What Is a Call Provision?
A call provision is a provision on a bond or other fixed-income instrument that allows the issuer to repurchase and retire its bonds. The call provision can be triggered by a preset price and can have a specified time period in which the issuer can call the bond. If the bond is called, investors are paid any accrued interest defined within the provision.
Call Provisions Explained
Companies issue bonds to raise money or capital, which can be used for financing their operations, purchasing equipment, or launching a new product or service. An investor typically purchases a bond for its face value amount and gives the proceeds to the company. The company in return usually pays the bondholder an interest rate or coupon rate over the life of the bond. The bondholder receives coupon payments each year based on the annual interest rate and the face value amount of the bond. At maturity or the end date for the bond, the company pays back the original amount invested called the principal.
A bond issued by a corporation is a debt and needs to be repaid to bondholders at maturity. However, with a call provision, the corporation can pay off the bond early, paying back the bondholder the principal amount invested. In other words, the call provision provides the company with flexibility to pay off its debt early.
A call provision is outlined within the bond indenture, which is a legal contract between the issuer and bondholders that specifies the features of the bond including the maturity date, interest rate, and details of the call provision if applicable. A callable bond is essentially a bond with an embedded call option attached to it. A call option is an agreement that gives a party the right, but not the obligation, to buy a stock, bond, or other instruments at a specified price and time period. The call provision gives the right to the issuer or company to buy back the bond based on the terms of the agreement. If a call provision is used, the issuer may exercise this right on only portion of the bonds associated with an issue or may recall the issue in its entirety depending on the terms.
- A call provision is a provision on a bond or other fixed-income instrument that allows the issuer to repurchase and retire its bonds.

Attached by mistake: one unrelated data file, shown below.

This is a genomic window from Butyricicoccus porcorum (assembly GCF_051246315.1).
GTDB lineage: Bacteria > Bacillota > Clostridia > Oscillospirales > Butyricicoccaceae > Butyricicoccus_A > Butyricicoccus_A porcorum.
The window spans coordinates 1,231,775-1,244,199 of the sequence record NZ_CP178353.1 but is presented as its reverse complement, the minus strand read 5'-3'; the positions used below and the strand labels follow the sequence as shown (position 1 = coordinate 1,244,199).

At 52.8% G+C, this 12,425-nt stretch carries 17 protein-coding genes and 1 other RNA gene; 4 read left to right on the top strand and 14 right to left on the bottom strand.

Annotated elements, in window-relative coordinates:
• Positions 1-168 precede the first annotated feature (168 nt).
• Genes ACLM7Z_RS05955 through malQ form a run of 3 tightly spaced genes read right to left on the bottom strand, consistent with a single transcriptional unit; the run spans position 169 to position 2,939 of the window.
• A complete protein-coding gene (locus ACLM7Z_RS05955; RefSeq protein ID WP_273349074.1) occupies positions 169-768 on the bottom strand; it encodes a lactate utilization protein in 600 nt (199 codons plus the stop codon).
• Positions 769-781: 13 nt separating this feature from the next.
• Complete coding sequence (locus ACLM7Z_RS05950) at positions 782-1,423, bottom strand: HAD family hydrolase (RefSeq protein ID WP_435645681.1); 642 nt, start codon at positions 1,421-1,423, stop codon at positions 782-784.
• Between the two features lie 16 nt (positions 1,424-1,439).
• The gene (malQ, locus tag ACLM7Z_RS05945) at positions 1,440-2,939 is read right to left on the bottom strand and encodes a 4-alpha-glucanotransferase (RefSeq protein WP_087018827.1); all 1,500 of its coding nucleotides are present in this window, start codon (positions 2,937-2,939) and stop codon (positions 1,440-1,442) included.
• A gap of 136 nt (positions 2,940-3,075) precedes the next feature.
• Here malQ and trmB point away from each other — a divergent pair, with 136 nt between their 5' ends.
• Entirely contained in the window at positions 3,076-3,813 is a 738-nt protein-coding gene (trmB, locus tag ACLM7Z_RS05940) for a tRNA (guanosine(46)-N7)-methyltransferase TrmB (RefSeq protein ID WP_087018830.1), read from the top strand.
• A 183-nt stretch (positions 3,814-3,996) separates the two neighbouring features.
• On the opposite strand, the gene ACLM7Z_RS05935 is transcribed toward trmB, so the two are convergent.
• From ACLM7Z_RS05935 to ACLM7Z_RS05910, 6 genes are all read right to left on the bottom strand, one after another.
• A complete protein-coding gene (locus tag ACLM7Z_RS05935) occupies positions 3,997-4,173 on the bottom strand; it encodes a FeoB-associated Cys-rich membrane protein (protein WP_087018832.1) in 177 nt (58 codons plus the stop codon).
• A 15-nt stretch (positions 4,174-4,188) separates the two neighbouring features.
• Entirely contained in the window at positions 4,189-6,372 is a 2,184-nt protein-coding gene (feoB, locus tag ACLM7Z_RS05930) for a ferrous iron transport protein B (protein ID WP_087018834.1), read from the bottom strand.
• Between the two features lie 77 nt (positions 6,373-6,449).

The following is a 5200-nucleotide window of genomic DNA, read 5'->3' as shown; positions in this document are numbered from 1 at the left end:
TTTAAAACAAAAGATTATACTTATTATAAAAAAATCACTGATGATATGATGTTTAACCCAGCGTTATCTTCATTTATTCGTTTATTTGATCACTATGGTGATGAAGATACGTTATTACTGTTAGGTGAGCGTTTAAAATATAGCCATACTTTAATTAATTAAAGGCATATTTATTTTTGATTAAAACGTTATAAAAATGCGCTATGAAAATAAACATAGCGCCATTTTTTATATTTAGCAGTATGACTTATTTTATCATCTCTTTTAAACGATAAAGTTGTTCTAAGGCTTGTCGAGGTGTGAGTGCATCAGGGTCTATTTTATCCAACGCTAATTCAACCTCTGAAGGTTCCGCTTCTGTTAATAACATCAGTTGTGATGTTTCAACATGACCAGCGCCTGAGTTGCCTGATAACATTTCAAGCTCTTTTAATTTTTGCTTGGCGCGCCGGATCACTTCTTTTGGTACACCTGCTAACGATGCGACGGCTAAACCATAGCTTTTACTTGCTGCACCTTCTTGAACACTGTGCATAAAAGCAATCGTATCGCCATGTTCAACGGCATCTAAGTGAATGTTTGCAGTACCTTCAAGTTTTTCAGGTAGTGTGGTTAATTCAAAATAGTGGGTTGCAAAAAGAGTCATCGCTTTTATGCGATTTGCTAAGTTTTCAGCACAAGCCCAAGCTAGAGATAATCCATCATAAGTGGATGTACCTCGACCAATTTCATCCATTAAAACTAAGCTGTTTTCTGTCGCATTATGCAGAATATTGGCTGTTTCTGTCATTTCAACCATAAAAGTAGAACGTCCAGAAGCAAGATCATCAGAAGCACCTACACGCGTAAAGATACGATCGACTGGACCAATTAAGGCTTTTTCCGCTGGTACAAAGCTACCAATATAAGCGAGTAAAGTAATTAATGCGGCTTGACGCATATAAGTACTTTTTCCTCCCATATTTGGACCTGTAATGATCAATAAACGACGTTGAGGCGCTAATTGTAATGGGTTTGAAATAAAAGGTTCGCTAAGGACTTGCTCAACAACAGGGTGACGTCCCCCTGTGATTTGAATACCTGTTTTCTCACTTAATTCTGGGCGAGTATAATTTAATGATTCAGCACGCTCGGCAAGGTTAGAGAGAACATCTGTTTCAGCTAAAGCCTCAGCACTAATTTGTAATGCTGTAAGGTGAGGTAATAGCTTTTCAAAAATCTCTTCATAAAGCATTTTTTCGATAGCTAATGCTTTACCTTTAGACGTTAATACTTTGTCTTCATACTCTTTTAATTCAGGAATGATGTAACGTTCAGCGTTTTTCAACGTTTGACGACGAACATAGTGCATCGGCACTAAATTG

- The call provision can be triggered by a preset price and can have a specified time period in which the issuer can call the bond.
- Bonds with a call provision pay investors a higher interest rate than a noncallable bonds.
- A call provision helps companies to refinance their debt at a lower interest rate.
Benefits of Call Provisions to the Issuer
When a bond is called, it usually benefits the issuer versus the investor. Typically, call options on bonds are exercised by the issuer when overall interest rates have fallen. In a falling-rate environment, the issuer can exercise the call provision since it's likely the rate on the callable bond is higher than prevailing rates in the market. The issuer can issue new debt at a lower rate of interest, and use to the proceeds to pay off the callable bond. In other words, the company can refinance its debt when interest rates fall below the rate being paid on the callable bond.
If overall interest rates have not fallen, or market rates are higher than the rate on the callable bond, the issuer does not exercise the callable provision. Instead, the company continues to make interest payments on the bond. Also, if interest rates have risen significantly, the issuer is benefiting from the lower interest rate associated with the bond.
Benefits and Risks to Investors
An investor that has purchased a bond has created a long-term source of interest income. However, since the bond can be called at any time during the agreed-upon period, the risk exists that the investor will lose the long-term benefits of the bond's interest income if the call provision is exercised. Although the investor does not lose any of the principal amount originally invested, the future interest payments associated with the bond will no longer be paid.